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2020????

ACE62

New member
#1
I am not sure where to post this and if this is not the correct thread, please, by all means, move it.
With all of the current info being released in regards to the new rules with YouTube and the impact of the COPPA situation I was wondering how it will affect Flite Test and future build video, amongst other, video releases?
I normally don't like to talk about this stuff, however, from what I have heard it seems like it could potentially be detrimental to the mission of Flite Test. I just love what FT has and is doing in regards to help generating a hobby, bringing families together and building a community, which is why I am concerned.
Anyone who knows more and can comment, PLEAEE do so. Thank you in advance.
 

BATTLEAXE

Well-known member
#2
Welcome to the forums my friend. You bring up a decent question, kinda vague but a good question none the less. As I have been doing a little research on the subject myself I have only heard of COPPA a couple times, and I am not really to sure what they are and what they are trying to do. I do know what the governing bodies such as the FAA, AMA, CAZA, and other government departments from around the world, are looking to do with regulations. As far as I see it the only thing it will change for people already in the hobby is will make things more expensive as far as registrations and competency theoretical multiple choice testing, and discourage newcomers to enter into this great hobby over fear of possible persecution. If they are actually going to use an enforcement body to uphold the regulations, which would be surprising, then it will discourage some who are already in the hobby. But for most if this thing goes full swing, it will send people underground to be closet RC hobbyist's just like prohibition in the 1920's.

If you haven't yet there are some good channels on YT to look up and stay informed with Xjet or Micheal Rollins you could look at to get a bit more informed and a feel for what's going on. I won't go full blown into my opinion of it because this could end up being a novel and some might not like it because it is just and opinion, not into offending others unintentionally. For me I am just gonna keep doing what I am doing till I am thrown in the clink for doing what has been a safe hobby for the past 80 years and has never killed anybody, or done serious detrimental property damage. You risk more by riding a bicycle down the street or taking your dog for a walk.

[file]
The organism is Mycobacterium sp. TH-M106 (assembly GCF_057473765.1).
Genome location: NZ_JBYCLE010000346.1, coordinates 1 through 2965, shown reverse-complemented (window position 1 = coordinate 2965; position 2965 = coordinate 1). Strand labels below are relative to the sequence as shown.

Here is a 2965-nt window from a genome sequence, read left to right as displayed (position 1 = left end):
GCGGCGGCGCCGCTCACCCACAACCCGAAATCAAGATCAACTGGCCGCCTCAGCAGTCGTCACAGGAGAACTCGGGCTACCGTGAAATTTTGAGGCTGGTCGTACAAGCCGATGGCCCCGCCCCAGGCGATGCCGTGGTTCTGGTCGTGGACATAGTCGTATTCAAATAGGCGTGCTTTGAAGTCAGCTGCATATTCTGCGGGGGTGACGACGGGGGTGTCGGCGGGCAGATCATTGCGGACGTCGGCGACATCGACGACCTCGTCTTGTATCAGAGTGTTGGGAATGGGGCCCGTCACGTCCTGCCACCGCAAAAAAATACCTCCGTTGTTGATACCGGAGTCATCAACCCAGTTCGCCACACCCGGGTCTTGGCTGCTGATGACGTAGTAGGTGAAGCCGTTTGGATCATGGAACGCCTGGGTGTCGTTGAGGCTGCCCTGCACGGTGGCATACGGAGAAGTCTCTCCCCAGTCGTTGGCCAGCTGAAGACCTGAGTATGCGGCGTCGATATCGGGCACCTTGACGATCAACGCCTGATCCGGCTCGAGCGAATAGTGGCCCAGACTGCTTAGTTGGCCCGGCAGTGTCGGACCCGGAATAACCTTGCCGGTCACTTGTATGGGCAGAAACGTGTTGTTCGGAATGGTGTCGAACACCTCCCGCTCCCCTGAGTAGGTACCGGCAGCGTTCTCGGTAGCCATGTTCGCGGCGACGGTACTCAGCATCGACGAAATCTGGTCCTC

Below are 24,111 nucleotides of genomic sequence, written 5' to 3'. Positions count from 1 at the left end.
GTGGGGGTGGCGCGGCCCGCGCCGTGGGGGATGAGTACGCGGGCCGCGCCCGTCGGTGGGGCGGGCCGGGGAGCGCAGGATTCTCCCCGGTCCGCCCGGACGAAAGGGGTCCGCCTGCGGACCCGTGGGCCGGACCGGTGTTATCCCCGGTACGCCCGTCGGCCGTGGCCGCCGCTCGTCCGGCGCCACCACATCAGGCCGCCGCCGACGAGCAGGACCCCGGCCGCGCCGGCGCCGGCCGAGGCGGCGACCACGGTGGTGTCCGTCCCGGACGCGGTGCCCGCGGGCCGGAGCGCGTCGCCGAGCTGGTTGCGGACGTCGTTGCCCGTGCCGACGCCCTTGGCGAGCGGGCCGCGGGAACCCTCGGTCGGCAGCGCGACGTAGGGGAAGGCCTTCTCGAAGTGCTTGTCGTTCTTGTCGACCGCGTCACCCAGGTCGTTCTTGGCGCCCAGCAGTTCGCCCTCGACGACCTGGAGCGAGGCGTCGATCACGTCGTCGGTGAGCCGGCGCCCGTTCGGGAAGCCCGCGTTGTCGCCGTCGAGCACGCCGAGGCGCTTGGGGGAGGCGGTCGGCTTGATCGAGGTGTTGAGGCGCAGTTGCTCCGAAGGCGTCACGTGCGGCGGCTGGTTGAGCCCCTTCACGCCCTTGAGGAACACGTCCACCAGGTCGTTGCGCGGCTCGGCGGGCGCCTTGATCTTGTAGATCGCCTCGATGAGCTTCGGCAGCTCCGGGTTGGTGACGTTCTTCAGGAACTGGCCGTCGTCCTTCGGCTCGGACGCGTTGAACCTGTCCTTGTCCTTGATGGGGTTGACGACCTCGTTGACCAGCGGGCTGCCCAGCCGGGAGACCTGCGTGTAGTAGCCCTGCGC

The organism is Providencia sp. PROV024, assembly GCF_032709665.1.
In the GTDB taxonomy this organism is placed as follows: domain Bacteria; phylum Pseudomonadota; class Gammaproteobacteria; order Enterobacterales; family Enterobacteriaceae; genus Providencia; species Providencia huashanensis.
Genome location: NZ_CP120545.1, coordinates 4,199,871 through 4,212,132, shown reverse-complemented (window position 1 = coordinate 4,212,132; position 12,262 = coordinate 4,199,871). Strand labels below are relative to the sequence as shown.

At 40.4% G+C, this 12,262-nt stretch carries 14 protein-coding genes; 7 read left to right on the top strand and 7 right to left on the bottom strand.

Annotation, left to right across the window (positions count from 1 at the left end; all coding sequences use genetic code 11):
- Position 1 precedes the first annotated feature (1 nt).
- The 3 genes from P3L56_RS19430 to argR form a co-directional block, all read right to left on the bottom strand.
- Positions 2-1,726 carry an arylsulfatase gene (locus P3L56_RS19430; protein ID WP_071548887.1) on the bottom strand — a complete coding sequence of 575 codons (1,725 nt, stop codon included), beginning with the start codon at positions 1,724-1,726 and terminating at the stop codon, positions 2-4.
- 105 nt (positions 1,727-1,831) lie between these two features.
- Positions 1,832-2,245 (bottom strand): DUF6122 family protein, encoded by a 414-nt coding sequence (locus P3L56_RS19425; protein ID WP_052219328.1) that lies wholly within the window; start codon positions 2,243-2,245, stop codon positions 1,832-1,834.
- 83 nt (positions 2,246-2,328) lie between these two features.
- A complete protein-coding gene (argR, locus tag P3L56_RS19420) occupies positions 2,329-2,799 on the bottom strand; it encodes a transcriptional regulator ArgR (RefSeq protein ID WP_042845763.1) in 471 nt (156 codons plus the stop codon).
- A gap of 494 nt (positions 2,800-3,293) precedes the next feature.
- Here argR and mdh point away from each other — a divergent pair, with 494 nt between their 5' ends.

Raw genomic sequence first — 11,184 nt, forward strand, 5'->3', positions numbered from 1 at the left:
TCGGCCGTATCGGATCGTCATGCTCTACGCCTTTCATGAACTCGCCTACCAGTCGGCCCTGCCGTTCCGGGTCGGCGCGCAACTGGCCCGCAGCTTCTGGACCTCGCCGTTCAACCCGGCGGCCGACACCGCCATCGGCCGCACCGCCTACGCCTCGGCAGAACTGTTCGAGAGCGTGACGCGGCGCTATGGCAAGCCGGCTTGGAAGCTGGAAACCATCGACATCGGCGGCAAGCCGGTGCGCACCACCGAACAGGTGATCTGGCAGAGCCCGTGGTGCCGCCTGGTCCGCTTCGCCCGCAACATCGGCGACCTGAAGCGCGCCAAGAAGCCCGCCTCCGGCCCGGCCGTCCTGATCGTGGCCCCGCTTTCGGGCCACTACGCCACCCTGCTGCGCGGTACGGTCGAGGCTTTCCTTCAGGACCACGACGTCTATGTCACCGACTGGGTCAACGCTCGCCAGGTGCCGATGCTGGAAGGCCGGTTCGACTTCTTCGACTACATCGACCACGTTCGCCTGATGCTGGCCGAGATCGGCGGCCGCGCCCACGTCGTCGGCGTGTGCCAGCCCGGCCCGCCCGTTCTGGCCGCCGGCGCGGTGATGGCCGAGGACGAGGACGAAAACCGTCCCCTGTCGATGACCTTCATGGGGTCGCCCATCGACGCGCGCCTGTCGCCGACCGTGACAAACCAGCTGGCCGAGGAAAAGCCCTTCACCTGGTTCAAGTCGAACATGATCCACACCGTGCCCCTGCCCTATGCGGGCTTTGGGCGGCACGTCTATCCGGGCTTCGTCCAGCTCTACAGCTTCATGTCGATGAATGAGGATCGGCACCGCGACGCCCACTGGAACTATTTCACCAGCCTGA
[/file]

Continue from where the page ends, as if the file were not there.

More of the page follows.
ACE62

New member
#3
Thank you. I apologize if my explanation wasn't as clear and concise as intended. As far as I understand, in a nut shell, videos that are considered to be appealing to children, 12 and under are at risk to be removed and if the people who have put up these videos are non compliant, they are subject to hefty fines.
I am going to view videos specifically talking about this subject and do some web searching, but from what is being relayed is that there are attorneys out there that don't quite understand this.
 

BATTLEAXE

Well-known member
#4
Now I remember what to are referring to, your right I did watch a vid on this, sorry for my off topic monologue lol. Other underlying issues... that's another topic.

On all the vids I post I choose the "not intended for children" option every time. It covers your caboose with both hands so there can't be any repercussions in your direction. If a 12 year old kid chooses to watch a vid not intended for his/her appropriate age group and is logged in as an adult then that is good reason for you to be on the safe side. It is your responsibility to govern with discretion what you post as public but not who watches it. It is virtually impossible to know who exactly is watching your vids under the flawed umbrella of YouTube or other shared video sites. I would appalled to see anyone who posts a vid get thrown a hefty fine because some kid logged in under dad's account to watch inappropriate content. This would set precedence for an free for all to go in and scrutinize all other avenues of our flawed system of governing and regulations. Lets make them look like fools under their own element of false protection.
 

BATTLEAXE

Well-known member
#6
It's all in the fine print. I had to read the options a couple times but the way it is worded is kind confusing. the option is whether it was MADE for kids, not whether it is ok for kids to watch. the first couple vids where I saw it I thought "yea kids could watch this" and chose that option. then a couple vids after I re read it and it seems to me that they are asking if kids are your intended audience, which although kids are safe to watch it. it isn't your intended audience. So to play it safe I went back and changed them to the adult option, this way you should be good.